Nutrition

Iron: An Essential Mineral for Proper Body Function

Iron, a mineral found in every cell of the body, is an essential element for the body to properly function. It is essential because it is vital for blood production. The body needs iron to make the proteins that carry oxygen through the body, hemoglobin and myoglobin. About 70 percent of the body’s iron is found in these proteins. Hemoglobin is found in red blood cells and is vital for transferring oxygen in the blood from the lungs to the tissues. Myoglobin is found in muscles, and its purpose is to accept, store, transport, and release oxygen.

When the level of red blood cells in your blood is lower than normal, anemia occurs. The most common type of anemia is iron deficiency anemia. This occurs when your body has an insufficient amount of iron. When the body doesn’t have enough iron it is unable to produce enough hemoglobin, the protein responsible for carrying oxygen to the body’s tissues. When the body isn’t able to produce enough hemoglobin, it is unable to get the amount of oxygen it needs.

There are several reasons iron deficiency anemia develops.

  • Blood loss. Blood contains red blood cells, which contains iron. The body loses iron as it loses blood. This is common in women with heavy menstrual periods or in people with slow, chronic blood loss within the body, such as a gastrointestinal bleed.
  • Poor diet. The body regularly gets the iron it needs from food. If your diet doesn’t include enough iron-rich foods, your body may not be able to get all the iron it needs.
  • An inability to absorb iron. The iron received from food is absorbed into the blood stream in the small intestine. If you have an intestinal disorder, such as celiac disease, that affects the intestine’s ability to absorb nutrients from digested food, iron deficiency can occur. Having a part of the small intestine bypassed or surgically removed can also affect the body’s ability to absorb iron.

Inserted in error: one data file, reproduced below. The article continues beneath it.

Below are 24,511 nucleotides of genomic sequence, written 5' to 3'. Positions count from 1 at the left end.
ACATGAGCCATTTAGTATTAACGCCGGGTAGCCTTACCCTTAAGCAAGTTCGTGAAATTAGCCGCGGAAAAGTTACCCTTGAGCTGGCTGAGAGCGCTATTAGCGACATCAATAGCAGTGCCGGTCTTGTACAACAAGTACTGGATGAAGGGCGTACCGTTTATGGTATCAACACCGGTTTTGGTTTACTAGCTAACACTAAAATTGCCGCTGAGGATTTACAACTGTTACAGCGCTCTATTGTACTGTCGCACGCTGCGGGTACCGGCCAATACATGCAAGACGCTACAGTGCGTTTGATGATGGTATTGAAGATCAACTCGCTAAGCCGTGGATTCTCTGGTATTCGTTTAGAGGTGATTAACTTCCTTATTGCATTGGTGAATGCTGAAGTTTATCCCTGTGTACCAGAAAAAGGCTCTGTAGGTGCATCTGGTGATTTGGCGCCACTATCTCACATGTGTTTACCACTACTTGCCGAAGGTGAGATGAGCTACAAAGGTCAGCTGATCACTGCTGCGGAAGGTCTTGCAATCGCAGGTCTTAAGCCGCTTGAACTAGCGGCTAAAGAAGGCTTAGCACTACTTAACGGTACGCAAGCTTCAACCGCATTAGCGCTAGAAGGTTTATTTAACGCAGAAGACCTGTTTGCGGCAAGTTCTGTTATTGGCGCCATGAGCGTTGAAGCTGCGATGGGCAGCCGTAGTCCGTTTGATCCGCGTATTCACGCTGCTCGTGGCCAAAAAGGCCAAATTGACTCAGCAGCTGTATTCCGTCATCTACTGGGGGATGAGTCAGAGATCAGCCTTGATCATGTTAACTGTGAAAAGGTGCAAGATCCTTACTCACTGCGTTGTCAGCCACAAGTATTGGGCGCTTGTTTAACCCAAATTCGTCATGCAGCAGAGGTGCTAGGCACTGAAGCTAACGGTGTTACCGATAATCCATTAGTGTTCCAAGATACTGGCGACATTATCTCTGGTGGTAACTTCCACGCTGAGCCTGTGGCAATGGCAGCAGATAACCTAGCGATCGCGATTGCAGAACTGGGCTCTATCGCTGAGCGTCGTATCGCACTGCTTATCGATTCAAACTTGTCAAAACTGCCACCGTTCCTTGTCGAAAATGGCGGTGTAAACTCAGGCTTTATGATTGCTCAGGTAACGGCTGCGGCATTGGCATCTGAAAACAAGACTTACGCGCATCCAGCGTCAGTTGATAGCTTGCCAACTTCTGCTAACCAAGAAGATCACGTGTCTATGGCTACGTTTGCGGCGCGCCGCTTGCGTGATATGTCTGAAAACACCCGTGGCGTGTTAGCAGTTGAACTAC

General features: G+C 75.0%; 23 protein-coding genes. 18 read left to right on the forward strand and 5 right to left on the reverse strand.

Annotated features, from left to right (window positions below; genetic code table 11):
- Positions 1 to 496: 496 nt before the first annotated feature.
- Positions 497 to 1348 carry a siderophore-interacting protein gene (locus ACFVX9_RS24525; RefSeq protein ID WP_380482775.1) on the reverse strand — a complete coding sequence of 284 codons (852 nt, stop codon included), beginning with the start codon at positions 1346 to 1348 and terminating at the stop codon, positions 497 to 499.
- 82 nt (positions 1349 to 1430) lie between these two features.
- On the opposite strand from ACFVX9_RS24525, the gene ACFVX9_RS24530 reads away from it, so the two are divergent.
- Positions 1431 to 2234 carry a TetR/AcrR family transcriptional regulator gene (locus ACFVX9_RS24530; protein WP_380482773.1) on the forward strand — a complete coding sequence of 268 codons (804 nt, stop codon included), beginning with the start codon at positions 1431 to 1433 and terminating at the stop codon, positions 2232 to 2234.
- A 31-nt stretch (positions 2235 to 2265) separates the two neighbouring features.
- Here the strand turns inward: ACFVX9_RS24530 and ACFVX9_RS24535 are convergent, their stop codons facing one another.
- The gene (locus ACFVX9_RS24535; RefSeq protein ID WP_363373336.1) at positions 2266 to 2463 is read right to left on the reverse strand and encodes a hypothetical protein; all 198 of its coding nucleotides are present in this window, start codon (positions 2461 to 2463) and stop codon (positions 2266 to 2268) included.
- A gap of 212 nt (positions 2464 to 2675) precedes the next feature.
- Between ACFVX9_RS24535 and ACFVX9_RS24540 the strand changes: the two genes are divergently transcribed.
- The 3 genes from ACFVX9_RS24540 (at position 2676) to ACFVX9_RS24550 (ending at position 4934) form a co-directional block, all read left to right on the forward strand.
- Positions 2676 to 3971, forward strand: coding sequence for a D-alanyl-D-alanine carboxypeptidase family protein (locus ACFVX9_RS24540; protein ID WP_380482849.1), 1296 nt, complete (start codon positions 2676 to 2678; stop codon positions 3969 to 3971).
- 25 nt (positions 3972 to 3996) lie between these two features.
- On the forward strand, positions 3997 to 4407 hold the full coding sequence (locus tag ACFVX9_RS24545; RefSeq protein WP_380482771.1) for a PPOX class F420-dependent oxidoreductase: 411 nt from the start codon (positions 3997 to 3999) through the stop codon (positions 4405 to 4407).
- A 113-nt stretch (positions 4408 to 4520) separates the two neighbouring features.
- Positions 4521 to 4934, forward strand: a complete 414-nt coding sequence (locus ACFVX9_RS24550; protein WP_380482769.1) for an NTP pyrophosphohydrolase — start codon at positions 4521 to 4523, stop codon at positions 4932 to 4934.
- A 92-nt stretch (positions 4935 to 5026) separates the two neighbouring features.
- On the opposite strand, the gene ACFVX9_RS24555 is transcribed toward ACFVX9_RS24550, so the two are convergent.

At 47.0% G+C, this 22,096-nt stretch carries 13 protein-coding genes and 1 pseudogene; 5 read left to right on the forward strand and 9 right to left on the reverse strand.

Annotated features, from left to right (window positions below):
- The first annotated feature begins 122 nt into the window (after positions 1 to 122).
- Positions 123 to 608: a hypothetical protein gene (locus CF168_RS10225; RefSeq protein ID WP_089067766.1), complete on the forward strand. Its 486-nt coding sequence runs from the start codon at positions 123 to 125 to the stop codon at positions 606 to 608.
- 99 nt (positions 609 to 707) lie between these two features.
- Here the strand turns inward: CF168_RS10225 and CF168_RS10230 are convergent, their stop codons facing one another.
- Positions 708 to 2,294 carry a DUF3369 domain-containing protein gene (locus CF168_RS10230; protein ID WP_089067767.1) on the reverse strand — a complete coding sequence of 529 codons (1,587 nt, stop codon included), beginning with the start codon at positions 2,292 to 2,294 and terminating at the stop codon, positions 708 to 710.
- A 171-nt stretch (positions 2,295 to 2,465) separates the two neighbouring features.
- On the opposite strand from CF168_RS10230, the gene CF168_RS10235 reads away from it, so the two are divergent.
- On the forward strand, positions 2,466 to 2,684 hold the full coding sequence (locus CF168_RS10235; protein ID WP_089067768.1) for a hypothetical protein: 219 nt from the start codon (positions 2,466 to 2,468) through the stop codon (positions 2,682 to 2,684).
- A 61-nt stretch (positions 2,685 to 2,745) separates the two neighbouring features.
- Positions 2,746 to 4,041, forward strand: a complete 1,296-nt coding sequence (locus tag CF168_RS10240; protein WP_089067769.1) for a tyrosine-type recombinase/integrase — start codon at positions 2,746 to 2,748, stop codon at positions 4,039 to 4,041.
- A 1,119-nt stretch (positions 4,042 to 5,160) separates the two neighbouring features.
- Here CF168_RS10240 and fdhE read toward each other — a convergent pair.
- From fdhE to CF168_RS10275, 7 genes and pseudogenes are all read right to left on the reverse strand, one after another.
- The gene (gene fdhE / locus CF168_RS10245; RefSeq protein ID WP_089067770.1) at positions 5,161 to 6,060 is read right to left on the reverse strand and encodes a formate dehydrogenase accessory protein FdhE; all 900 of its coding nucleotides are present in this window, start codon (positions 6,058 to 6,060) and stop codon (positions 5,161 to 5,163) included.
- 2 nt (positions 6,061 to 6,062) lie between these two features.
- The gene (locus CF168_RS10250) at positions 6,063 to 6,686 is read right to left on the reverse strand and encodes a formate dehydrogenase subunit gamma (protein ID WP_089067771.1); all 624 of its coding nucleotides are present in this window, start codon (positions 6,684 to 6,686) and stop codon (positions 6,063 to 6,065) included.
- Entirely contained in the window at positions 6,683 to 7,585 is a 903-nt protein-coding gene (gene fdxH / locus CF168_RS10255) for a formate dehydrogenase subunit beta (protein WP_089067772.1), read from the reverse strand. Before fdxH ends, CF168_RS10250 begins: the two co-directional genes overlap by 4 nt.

• Pregnancy. Without proper supplementation, pregnant women can develop iron deficiency anemia because the amount of iron they need increases as their blood volume increases and they become a source of hemoglobin for the growing fetus.

There are several different symptoms of iron deficiency anemia.

  • Exhaustion. Less oxygen is able to reach your tissues, leaving your body deprived of energy that it needs.
  • Paleness. Blood gets its red hue from hemoglobin and, therefore, gives skin its rosy color. Having low levels of the protein can cause skin to lose its color.
  • Shortness of breath. If your oxygen levels are low, you may find yourself feeling out of breath while during regular activities.
  • Headaches. The body will prioritize getting oxygen to the brain before other tissues; however, the brain will still be getting less than it should. This can cause brain arteries to swell, causing headaches.
  • Hair loss. The body will channel the available oxygen to support the its vital functions instead of keeping hair strong.

It is often best to receive nutrients through food. There are two types of iron found in food: heme iron and non-heme iron. Food sources that contain hemoglobin contain heme iron, such as pork, red meat, fish, and poultry. All non-meat based iron is non-heme iron, such as plants and iron-fortified foods. Iron-rich foods that are important to include in your diet are:

  • Red meats, pork, poultry, and seafood
  • Beans
  • Dark leafy vegetables, such as spinach and kale
  • Green vegetables, such as broccoli, green beans, and peas
  • Fruit, fresh and dried varieties
  • Iron-fortified cereals, breads, and pasta

Original post.

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